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Fair Courts E-Lert: Democrats Include Unspecified Structural Court Reforms in Party Platform

This E-Lert highlight’s Democrats’ inclusion of court reforms in their 2020 party platform, the federal judiciary’s decision to table a proposed ban on judicial membership with the ACS and the Federalist Society, and more.

Last Updated: August 21, 2020
Published: July 15, 2021

Federal Courts

Democrats Include Court Reforms in Party Platform

On Tuesday, the Democratic Party approved its 2020 party platform, which includes a call for unspecified “structural court reforms” and the appointment of federal judges with diverse backgrounds and experiences.

In their platform, Democrats said structural court reforms were needed to respond to the Republicans’ efforts to pack the federal courts with “unqualified, partisan judges” and their obstruction of President Obama’s nomination of Merrick Garland in 2016, along with “dozens of diverse lower-court nominees.” The Democrats also pledged to “appoint U.S. Supreme Court justices and federal judges who look like America,” including former public defenders, legal aid attorneys, and civil rights lawyers.

The language calling for court reform was introduced after 22 progressive groups sent a letter to the party’s platform committee, saying the party’s failure to include court reforms “would send Republicans the message that they can continue to break the rules to hijack our courts.” While the platform did not call for specific reforms, a number of groups, such as the Center for American Progress and Fix the Court, have endorsed term limits for Supreme Court justices, while others, such as Take Back The Court and 8 other groups, have endorsed court packing.

Federal Judiciary Tables Proposed Ban on Judicial Membership with ACS and the Federalist Society

The Conference Committee on Codes of Conduct of the U.S. Judicial Conference announced its decision to shelve a draft advisory opinion that would have banned federal judges from holding leadership or membership roles with the American Constitution Society (ACS) or the Federalist Society.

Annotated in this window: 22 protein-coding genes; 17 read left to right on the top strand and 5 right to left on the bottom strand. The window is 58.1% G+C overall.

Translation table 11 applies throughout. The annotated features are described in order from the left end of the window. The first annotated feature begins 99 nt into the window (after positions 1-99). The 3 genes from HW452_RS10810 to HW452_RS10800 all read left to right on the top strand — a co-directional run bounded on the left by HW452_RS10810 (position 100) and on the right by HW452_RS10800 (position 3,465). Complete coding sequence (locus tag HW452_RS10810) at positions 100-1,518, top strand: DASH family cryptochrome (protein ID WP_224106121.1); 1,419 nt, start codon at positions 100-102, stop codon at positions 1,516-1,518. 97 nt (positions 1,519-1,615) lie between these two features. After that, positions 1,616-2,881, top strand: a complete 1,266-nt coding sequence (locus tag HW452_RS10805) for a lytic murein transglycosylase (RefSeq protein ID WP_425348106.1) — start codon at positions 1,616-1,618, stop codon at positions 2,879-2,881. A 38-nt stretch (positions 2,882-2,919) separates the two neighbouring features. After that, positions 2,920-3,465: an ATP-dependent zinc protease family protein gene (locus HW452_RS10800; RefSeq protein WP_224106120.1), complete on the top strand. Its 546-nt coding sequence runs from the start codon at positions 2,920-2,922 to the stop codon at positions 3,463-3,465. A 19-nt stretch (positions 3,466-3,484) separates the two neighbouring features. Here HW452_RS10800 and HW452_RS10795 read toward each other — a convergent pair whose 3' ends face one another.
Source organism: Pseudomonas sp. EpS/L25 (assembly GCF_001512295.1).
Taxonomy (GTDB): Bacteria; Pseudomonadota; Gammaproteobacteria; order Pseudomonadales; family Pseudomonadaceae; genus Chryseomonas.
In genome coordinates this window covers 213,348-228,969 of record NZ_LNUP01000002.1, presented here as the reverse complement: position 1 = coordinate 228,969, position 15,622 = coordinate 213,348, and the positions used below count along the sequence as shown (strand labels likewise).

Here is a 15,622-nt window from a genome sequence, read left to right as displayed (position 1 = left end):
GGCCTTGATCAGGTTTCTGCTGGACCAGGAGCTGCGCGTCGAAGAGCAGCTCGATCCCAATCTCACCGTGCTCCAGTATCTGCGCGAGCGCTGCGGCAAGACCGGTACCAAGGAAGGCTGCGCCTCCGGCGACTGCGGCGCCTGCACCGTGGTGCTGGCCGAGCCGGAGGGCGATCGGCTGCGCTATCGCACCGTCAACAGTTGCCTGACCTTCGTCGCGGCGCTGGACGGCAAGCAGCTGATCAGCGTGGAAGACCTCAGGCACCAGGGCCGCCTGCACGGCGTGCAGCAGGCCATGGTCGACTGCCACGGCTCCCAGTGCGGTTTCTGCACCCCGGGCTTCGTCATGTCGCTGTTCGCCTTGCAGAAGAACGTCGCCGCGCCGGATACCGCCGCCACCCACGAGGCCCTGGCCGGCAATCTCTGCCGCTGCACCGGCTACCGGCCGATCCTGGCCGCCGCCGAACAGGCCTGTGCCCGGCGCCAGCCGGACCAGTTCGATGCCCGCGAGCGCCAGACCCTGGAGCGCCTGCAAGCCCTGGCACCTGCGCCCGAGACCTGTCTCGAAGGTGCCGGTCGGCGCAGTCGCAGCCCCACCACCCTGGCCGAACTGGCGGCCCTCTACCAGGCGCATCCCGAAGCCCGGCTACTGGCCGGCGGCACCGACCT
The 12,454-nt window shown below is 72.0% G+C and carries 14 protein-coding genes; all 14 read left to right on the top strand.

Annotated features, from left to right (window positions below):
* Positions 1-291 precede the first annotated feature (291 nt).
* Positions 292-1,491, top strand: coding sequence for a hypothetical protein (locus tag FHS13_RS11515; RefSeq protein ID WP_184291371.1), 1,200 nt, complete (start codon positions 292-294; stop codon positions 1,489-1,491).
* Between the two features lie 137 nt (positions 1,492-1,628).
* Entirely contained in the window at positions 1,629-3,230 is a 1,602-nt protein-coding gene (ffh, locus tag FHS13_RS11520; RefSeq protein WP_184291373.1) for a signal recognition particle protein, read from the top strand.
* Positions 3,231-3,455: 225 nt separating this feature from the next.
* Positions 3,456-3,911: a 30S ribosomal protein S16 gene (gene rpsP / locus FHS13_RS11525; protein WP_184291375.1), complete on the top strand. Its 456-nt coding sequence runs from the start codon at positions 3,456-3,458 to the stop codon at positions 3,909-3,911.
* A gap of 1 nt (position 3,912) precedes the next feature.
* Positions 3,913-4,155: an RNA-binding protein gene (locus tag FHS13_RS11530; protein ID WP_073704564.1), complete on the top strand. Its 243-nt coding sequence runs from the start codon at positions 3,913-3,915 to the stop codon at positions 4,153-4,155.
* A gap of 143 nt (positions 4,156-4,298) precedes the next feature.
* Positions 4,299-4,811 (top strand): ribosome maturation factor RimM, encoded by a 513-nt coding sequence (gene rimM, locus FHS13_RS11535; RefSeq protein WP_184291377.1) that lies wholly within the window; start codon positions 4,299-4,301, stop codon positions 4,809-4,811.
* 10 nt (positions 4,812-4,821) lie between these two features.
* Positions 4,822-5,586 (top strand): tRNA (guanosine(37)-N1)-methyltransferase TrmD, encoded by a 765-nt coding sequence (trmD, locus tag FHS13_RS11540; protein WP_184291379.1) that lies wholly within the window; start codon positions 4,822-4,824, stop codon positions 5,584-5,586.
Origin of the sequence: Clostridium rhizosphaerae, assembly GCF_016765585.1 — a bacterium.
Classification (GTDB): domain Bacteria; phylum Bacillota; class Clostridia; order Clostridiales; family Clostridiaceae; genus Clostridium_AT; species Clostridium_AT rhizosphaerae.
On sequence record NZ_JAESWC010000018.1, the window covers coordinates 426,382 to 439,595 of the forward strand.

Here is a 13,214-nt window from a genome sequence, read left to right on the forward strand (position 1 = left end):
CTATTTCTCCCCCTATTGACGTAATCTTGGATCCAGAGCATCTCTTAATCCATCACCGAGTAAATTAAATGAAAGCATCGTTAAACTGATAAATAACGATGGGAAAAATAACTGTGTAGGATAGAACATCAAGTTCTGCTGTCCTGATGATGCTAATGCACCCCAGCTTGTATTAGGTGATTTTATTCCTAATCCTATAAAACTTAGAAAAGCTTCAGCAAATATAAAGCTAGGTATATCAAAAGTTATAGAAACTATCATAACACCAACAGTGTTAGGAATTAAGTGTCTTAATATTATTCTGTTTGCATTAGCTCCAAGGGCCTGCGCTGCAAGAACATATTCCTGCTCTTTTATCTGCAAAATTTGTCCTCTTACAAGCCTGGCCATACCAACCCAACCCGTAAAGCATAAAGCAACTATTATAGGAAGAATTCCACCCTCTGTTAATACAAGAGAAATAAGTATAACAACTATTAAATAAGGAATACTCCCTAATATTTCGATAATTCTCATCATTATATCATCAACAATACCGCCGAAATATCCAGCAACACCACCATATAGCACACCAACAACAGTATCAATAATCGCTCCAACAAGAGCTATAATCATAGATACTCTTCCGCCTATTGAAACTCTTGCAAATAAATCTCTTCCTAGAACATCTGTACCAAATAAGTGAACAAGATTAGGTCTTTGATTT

The draft opinion said membership in ACS or the Federalist Society was inconsistent with judicial ethics rules because a judge’s official affiliation with either group could “call into question the affiliated judge’s impartiality” and “generally frustrate the public’s trust in the integrity of the judiciary.” The opinion would not have prevented judges from attending events hosted by either group.

Circulated for comment back in January, the draft opinion prompted criticism from Supreme Court Justice Clarence Thomas and at least two op-eds by the Wall Street Journal Editorial Board. It was also admonished by over 200 federal judges (most of whom are Trump appointees), as well as 29 Republican senators, according to the New York Times.

In a memorandum announcing its decision to table the ban, the director of the Administrative Office of U.S. Courts said the Committee would instead “rely on the advice it has previously provided concerning membership in law-related organizations,” leaving membership decisions to the judgment of individual judges.

States Turn to Virtual Eviction and Foreclosure Proceedings After Courts Lift Eviction Moratoriums

Over half of all states have allowed judges to resume eviction and foreclosure hearings as moratoriums due to the Covid-19 pandemic begin to expire. In addition, the provision in the CARES Act meant to protect renters expired on July 31, leaving as many as 30–40 million Americans housing insecure.

Following an order by the state’s supreme court authorizing remote proceedings, Florida is set to resume eviction and foreclosure hearings remotely, with approximately 51% of renters in the state unable to pay rent due to the economic downturn. Florida has had one of the highest amounts of Covid-19 cases across the country, with nearly 600,000 cases as of August 18.

According to the Orlando Sentinel, local court officials “are confident hearings will run smoothly.” However, legal advocates in the state, such as Eric Dunn, the director of litigation for the National Housing Law Project, have expressed concerns that video proceedings may put residents at greater risk of being improperly evicted.

Other states holding virtual eviction and foreclosure hearings are Georgia, Kansas, and Texas.